Leo Monosson

Leo Monosson was born 7th December 1897 in Moscow, to a family of wealthy jewellers.



He completed his schooling in Russia before travelling in his late teens and early twenties through Warsaw, Paris and Vienna studying music and singing before settling in Berlin in 1923.

In Warsaw, he married for the first time, to Charlotte Frank, and by the time they arrived in Paris had had two children. During a visit to Warsaw in 1928, Charlotte died suddenly and Leo returned to Berlin with his two children. He was married for a second time in 1932, to Stephanie Arnsdorff , an up and coming photographer, and they moved with the children into a seven-room apartment in Helmstedt Straße, near Bayerischer Viertel.

Extraordinarliy for the time, he was fluent in 11 languages, including Chinese and Japanese, and had an almost perfect memory for songs and lyrics.

He was a hugely successful and popular performer, credited with over 1400 recordings for all the major record labels of the time. He recorded under numerous pseudonyms including Leo Minor, Leo Emm, Leo Frey, Leo Moll, Leo Moon, and Leo Frank. He is thought to be the, uncredited, vocalist on the first recording of ‘Das Lila Lied’, by the Marek Weber Orchestra, which became an anthem for gay men and lesbians in the late 1920′s.

He was the voice for many screen actors who were not good enough singers before eventually forging a career for himself in films.

His first major role was in the 1930 film “Die Drei von der Tankstelle” (  Now known as ‘The Three Good Friends’) with music by Werner Richard Heymann and lyrics by Robert Gilbert.

He went on to star in 11 major films between 1930 and 1932.

When the Nazis came to power, Leo, as a Jew, was forbidden to perform or record and so emigrated back to Paris. However in 1940, Germany invaded France and they were forced to emigrate again, this time via Spain to the United States.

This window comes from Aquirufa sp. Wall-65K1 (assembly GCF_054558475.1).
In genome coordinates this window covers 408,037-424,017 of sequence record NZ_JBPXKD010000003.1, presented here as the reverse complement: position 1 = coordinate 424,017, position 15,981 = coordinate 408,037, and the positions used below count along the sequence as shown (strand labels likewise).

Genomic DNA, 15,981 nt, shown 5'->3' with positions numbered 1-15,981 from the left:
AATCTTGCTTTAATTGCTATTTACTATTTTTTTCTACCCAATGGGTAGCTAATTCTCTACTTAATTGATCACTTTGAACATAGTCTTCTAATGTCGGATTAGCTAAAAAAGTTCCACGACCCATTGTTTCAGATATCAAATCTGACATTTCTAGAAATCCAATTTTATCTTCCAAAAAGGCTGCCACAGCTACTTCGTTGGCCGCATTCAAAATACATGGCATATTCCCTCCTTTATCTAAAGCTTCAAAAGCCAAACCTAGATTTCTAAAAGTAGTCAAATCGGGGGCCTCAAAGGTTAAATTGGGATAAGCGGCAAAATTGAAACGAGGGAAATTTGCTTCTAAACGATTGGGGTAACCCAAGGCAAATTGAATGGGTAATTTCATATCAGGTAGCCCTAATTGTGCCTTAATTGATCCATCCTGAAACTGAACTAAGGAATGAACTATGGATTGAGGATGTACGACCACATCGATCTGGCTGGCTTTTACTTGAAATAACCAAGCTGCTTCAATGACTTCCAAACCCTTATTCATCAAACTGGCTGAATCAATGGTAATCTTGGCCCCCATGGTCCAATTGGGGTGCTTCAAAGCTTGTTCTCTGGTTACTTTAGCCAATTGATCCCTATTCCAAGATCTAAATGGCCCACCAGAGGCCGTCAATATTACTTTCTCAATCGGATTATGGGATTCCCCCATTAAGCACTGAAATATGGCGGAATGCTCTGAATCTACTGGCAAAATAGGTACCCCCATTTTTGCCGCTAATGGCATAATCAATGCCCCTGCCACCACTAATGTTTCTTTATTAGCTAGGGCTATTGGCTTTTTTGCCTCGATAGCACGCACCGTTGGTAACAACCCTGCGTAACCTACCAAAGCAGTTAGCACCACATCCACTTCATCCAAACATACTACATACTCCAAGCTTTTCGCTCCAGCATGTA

They settled in the Ardsley area of New York State and Leo started a new career as a Postage Stamp Dealer.

In 1952, he submitted an application for compensation to the Berlin State Office, in view of his forced  emigration. He stated:

” I managed, after 1933, never again to earn money by singing. My playing has been developed by German culture and elsewhere is strange and unpopular” 

On a trip to Jamaica in April 1967, Leo suffered a fatal heart attack in a hotel elevator, he was 69 years old. He is buried in Westchester Hills, New York State.

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3 Responses to Leo Monosson

  1. Hels says:

    What a brilliant, and handsome, young man. Apart from any moral concerns about genocide, the German nation also exiled or destroyed some of its finest thinkers and its most cultivated citizens. What a tragic loss for Germany.

    Monosson was correct in seeing that his playing had been developed by German culture, and elsewhere was strange and unpopular. After the war, his German-based skills would have been even more unpopular.

  2. Anatoly Grishin says:

    Leo’s forced emigration from Germany was in fact only a part of the problem. He wasn’t the only one to loose popularity. Careers of many popular music celebrities of the 30s ended after the war due to loss of interest to their music on the part of mass audiences, not only in Germany, but elsewhere.

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